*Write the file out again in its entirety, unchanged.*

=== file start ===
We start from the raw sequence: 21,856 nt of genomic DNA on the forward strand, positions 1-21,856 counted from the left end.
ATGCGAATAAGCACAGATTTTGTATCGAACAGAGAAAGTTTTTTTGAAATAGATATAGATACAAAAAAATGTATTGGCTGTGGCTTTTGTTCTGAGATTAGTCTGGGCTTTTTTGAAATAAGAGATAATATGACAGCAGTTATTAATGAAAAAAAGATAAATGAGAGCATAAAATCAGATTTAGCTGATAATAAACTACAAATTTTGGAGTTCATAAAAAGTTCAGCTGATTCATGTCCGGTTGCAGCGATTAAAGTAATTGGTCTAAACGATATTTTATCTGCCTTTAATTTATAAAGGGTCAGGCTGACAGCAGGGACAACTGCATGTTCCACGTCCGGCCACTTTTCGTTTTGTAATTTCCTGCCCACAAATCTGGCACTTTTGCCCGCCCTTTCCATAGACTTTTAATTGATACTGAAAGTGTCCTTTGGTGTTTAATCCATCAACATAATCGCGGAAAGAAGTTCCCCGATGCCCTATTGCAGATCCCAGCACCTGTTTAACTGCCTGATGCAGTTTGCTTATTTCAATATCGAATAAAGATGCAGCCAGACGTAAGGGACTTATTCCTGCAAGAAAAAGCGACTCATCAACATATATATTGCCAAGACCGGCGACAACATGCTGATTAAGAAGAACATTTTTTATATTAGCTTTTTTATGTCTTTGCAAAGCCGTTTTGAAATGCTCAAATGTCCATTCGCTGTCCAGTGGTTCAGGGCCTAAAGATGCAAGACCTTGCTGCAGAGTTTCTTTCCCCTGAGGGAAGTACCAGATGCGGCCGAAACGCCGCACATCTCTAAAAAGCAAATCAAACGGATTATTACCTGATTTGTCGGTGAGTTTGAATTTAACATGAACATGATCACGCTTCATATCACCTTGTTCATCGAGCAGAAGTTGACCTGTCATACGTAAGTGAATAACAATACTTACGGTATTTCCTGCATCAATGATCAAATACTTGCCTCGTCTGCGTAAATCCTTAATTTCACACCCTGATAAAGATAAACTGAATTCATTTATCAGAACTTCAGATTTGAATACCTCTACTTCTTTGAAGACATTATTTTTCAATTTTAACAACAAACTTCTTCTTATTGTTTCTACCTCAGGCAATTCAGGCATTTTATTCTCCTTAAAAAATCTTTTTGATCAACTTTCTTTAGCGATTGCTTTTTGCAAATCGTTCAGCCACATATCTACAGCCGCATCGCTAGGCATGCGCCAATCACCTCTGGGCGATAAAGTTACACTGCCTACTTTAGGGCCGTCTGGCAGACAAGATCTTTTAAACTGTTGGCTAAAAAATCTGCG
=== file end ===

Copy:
We start from the raw sequence: 21,856 nt of genomic DNA on the forward strand, positions 1-21,856 counted from the left end.
ATGCGAATAAGCACAGATTTTGTATCGAACAGAGAAAGTTTTTTTGAAATAGATATAGATACAAAAAAATGTATTGGCTGTGGCTTTTGTTCTGAGATTAGTCTGGGCTTTTTTGAAATAAGAGATAATATGACAGCAGTTATTAATGAAAAAAAGATAAATGAGAGCATAAAATCAGATTTAGCTGATAATAAACTACAAATTTTGGAGTTCATAAAAAGTTCAGCTGATTCATGTCCGGTTGCAGCGATTAAAGTAATTGGTCTAAACGATATTTTATCTGCCTTTAATTTATAAAGGGTCAGGCTGACAGCAGGGACAACTGCATGTTCCACGTCCGGCCACTTTTCGTTTTGTAATTTCCTGCCCACAAATCTGGCACTTTTGCCCGCCCTTTCCATAGACTTTTAATTGATACTGAAAGTGTCCTTTGGTGTTTAATCCATCAACATAATCGCGGAAAGAAGTTCCCCGATGCCCTATTGCAGATCCCAGCACCTGTTTAACTGCCTGATGCAGTTTGCTTATTTCAATATCGAATAAAGATGCAGCCAGACGTAAGGGACTTATTCCTGCAAGAAAAAGCGACTCATCAACATATATATTGCCAAGACCGGCGACAACATGCTGATTAAGAAGAACATTTTTTATATTAGCTTTTTTATGTCTTTGCAAAGCCGTTTTGAAATGCTCAAATGTCCATTCGCTGTCCAGTGGTTCAGGGCCTAAAGATGCAAGACCTTGCTGCAGAGTTTCTTTCCCCTGAGGGAAGTACCAGATGCGGCCGAAACGCCGCACATCTCTAAAAAGCAAATCAAACGGATTATTACCTGATTTGTCGGTGAGTTTGAATTTAACATGAACATGATCACGCTTCATATCACCTTGTTCATCGAGCAGAAGTTGACCTGTCATACGTAAGTGAATAACAATACTTACGGTATTTCCTGCATCAATGATCAAATACTTGCCTCGTCTGCGTAAATCCTTAATTTCACACCCTGATAAAGATAAACTGAATTCATTTATCAGAACTTCAGATTTGAATACCTCTACTTCTTTGAAGACATTATTTTTCAATTTTAACAACAAACTTCTTCTTATTGTTTCTACCTCAGGCAATTCAGGCATTTTATTCTCCTTAAAAAATCTTTTTGATCAACTTTCTTTAGCGATTGCTTTTTGCAAATCGTTCAGCCACATATCTACAGCCGCATCGCTAGGCATGCGCCAATCACCTCTGGGCGATAAAGTTACACTGCCTACTTTAGGGCCGTCTGGCAGACAAGATCTTTTAAACTGTTGGCTAAAAAATCTGCG